When it comes to commercial landscaping services, you may not think of plant pruning. While lawn maintenance and hardscaping are often the first thought business owners have, there is much more to landscaping services than you think.
Earth Development helps Minnesota businesses keep their outdoor spaces looking great, and we aim to provide important information about landscaping right here on our site. In this piece, we’ll look at the benefits of pruning trees in winter and why you should prune plants.
What Is Dormant Pruning?
Okay, so let’s start with dormant pruning.
This refers to the maintenance and pruning of a tree while the tree is not growing – meaning it is done sometime in the fall or winter.
While pruning during the summer and spring months is typically not a problem, a plant can usually withstand much more extreme pruning when it isn’t growing. The benefit, then, is that you are able to change the entire shape of a tree or a bush, and remove entire sections of the plant that may be getting in the way of a walkway, entrance, or driveway.
Why Prune Plants?
There are several reasons why you may want to prune a tree, ranging from determining the shape of the plant to protecting its overall health.
Let’s take a look at some of the best dormant pruning benefits for your trees, plants, and shrubs.
Dormant Pruning Prevents Outgrowing
First of all, it helps you determine the shape of your plant – and as mentioned, it’s easy to ensure that plants and trees are not growing in the way of your pavements or walkways when you perform dormant pruning each year.
Dormant Pruning Stimulates Healthy Growth
Dormant pruning also helps you stimulate healthy growth in the branches you don’t prune. Instead of focusing energy and resources on dying branches or diseased parts of the tree, you can ensure that a tree is growing only its healthiest branches.
Dormant Pruning Prevents Diseases
Other benefits of dormant pruning include getting rid of diseased or dead branches that will only fall off later and potentially cause injury.
Pruning In Late Winter Is Easier
Pruning in the winter is also easier. Without leaves, the structure of the tree and its branches is clearer, making it easier to determine the perfect shape.
Fresh cuts on a tree also heal more quickly during the dormant season, meaning disease-carrying insects are less likely to cause problems for your trees.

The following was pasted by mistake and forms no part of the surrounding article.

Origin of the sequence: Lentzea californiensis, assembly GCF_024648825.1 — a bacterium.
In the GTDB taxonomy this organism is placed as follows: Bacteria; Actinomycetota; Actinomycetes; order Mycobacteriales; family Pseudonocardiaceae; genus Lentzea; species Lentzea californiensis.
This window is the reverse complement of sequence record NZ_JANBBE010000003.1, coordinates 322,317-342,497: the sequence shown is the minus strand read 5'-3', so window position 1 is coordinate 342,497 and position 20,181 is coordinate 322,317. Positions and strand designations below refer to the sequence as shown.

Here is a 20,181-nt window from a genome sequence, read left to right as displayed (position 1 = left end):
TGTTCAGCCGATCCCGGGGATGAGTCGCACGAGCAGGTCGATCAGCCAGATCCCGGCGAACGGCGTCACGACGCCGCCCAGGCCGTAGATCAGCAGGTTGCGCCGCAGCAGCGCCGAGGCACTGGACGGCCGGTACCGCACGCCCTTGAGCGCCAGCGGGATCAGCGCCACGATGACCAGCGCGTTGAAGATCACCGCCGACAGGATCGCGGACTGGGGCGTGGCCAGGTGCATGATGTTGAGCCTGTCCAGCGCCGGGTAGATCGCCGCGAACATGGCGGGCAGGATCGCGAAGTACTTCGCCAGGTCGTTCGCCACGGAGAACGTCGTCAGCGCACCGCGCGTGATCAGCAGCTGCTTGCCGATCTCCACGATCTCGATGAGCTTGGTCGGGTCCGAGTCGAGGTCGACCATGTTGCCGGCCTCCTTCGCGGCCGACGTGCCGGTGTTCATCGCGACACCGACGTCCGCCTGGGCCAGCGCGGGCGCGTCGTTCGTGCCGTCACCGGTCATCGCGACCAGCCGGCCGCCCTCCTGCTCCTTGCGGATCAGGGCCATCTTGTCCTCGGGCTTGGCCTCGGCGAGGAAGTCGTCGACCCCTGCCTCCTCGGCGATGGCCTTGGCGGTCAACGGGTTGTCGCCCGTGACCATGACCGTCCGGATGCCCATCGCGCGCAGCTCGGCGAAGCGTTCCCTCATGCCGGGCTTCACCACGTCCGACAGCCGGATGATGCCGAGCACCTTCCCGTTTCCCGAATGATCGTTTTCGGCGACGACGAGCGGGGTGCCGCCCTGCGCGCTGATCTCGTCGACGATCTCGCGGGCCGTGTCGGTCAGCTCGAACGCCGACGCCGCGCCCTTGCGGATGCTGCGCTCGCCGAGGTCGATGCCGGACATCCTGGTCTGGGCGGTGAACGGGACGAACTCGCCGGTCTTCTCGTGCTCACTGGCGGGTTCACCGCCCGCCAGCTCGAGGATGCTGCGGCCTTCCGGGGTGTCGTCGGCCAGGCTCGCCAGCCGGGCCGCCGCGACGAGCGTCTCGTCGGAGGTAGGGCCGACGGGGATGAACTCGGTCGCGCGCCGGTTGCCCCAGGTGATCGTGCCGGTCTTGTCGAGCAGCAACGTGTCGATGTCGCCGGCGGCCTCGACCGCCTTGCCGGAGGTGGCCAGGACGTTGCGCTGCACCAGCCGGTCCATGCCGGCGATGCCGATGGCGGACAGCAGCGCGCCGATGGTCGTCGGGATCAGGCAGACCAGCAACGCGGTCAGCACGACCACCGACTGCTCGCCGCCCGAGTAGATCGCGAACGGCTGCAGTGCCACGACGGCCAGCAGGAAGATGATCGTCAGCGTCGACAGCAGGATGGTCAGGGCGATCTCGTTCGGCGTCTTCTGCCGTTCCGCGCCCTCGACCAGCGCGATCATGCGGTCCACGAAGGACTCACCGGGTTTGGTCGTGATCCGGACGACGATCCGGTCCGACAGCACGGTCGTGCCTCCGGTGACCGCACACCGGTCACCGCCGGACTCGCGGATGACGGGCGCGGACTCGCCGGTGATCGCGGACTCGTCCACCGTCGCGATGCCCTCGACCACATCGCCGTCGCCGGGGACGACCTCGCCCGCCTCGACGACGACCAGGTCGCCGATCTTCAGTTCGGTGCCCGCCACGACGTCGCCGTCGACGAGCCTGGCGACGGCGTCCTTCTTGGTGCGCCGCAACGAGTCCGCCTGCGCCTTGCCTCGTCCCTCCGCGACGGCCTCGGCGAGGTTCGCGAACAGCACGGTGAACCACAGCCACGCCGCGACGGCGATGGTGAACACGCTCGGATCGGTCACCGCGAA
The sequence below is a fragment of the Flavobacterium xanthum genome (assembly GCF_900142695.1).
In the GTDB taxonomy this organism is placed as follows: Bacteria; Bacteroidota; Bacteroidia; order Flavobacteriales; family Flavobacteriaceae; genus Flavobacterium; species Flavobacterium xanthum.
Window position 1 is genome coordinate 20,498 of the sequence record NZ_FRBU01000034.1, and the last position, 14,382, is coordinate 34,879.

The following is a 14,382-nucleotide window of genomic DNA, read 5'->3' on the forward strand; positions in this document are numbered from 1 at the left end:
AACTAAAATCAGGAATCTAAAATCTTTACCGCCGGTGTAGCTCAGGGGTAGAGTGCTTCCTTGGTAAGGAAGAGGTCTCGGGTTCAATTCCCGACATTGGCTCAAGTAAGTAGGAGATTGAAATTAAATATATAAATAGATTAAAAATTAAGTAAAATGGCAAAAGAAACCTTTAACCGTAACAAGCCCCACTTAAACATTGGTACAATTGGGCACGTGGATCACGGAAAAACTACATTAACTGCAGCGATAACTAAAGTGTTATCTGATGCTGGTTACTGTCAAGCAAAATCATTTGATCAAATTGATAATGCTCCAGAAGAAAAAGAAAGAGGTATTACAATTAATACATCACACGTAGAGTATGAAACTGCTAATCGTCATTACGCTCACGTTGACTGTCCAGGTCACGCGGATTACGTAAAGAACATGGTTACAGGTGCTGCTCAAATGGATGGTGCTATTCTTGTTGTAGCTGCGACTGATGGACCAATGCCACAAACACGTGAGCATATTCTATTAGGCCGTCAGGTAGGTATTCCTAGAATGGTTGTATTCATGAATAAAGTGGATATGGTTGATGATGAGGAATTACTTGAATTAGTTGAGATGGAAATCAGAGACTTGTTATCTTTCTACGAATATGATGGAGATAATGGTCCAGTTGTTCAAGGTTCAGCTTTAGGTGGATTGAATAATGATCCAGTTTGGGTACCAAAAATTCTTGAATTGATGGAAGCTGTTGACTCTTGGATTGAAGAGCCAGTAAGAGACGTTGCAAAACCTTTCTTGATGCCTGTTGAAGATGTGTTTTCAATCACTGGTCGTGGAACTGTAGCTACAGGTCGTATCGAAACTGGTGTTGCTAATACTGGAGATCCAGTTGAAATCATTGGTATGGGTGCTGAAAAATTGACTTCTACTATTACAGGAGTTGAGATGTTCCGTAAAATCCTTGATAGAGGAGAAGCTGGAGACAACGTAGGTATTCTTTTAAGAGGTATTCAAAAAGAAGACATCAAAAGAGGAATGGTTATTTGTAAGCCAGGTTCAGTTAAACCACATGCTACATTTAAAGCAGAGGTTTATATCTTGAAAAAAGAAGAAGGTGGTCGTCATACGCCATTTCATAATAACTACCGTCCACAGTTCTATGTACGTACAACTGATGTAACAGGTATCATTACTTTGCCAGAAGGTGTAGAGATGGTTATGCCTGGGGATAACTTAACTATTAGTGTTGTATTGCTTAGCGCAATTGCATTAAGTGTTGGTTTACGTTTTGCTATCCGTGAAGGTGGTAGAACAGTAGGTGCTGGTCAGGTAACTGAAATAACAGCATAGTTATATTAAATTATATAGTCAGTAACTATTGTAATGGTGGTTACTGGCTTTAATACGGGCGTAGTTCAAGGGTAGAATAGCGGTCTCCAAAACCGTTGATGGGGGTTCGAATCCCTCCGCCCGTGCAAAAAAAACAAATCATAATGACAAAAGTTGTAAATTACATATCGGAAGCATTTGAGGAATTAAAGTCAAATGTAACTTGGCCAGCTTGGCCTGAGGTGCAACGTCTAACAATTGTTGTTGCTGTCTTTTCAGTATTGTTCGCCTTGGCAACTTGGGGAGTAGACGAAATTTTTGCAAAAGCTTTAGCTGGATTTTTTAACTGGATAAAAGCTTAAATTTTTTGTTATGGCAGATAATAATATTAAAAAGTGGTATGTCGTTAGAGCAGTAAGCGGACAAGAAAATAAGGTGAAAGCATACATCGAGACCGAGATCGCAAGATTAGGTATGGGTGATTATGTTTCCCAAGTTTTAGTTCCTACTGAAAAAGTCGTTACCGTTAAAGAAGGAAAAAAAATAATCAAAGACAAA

Dormant Pruning Makes Your Property Safer
As mentioned, diseased branches are likely to fall off and could potentially harm pedestrians who use your walkways. The branches may also block entryways, exit signs, windows, and more.
Pruning ensures that trees are not obstructing your view and that your property is safe for everybody who enters.
Dormant Pruning Improves Air Circulation
Air circulation is important for plants, as it allows every branch and leaf to get as much sunlight as they need. When you thin out a plant during its dormant phase, you open up its canopy and allow that air to circulate and more light to reach the leaves. This also helps prevent insect damage and disease.
Pruning Enhances Beauty In Summer
When you’ve finished pruning in the winter, the leaves and buds will only grow where you left the healthy branches.
So while your plants and trees may not look their healthiest in the wintertime, they will look fantastic as soon as the summer arrives.
Pruning Increases Life Span Of Trees
Dormant pruning may also increase the longevity of your tree or shrub. It helps plants withstand the winter, including snow and ice. What’s more, with more light access thanks to a thinned canopy, your tree’s leaves will be able to capture more light and therefore live longer and more healthily.
Common Pruning Mistakes
There are some important considerations to remember to safely prune your trees, and these are some of the mistakes you should ensure you don’t make.
Not Pruning At All
The first thing to avoid is, obviously, not pruning your tree at all. It might seem as though a tree is healthy and fine, but pruning has so many benefits that you may later regret not doing it.
Snipping Too Much
Never remove more than a quarter of a plant in any season, as taking off too much of the plant will encourage sucker growth.
Take off roughly one quarter, then allow the tree to go and see how it looks – then, you may go from there.
Taking Off Only the Top
Taking off the top of a shrub is known as “topping.” It will result in a plant creating a strange-looking bunch of new shoots around the shrub which will usually look worse.
Remember to follow all the natural lines of your tree when pruning, and don’t just take off the top.
Leaving A Stub
Never leave a stub on a branch. Instead, prune right the way back to either a bud or a branch. An open-end encourages disease and could result in the tree being damaged by diseased insects.
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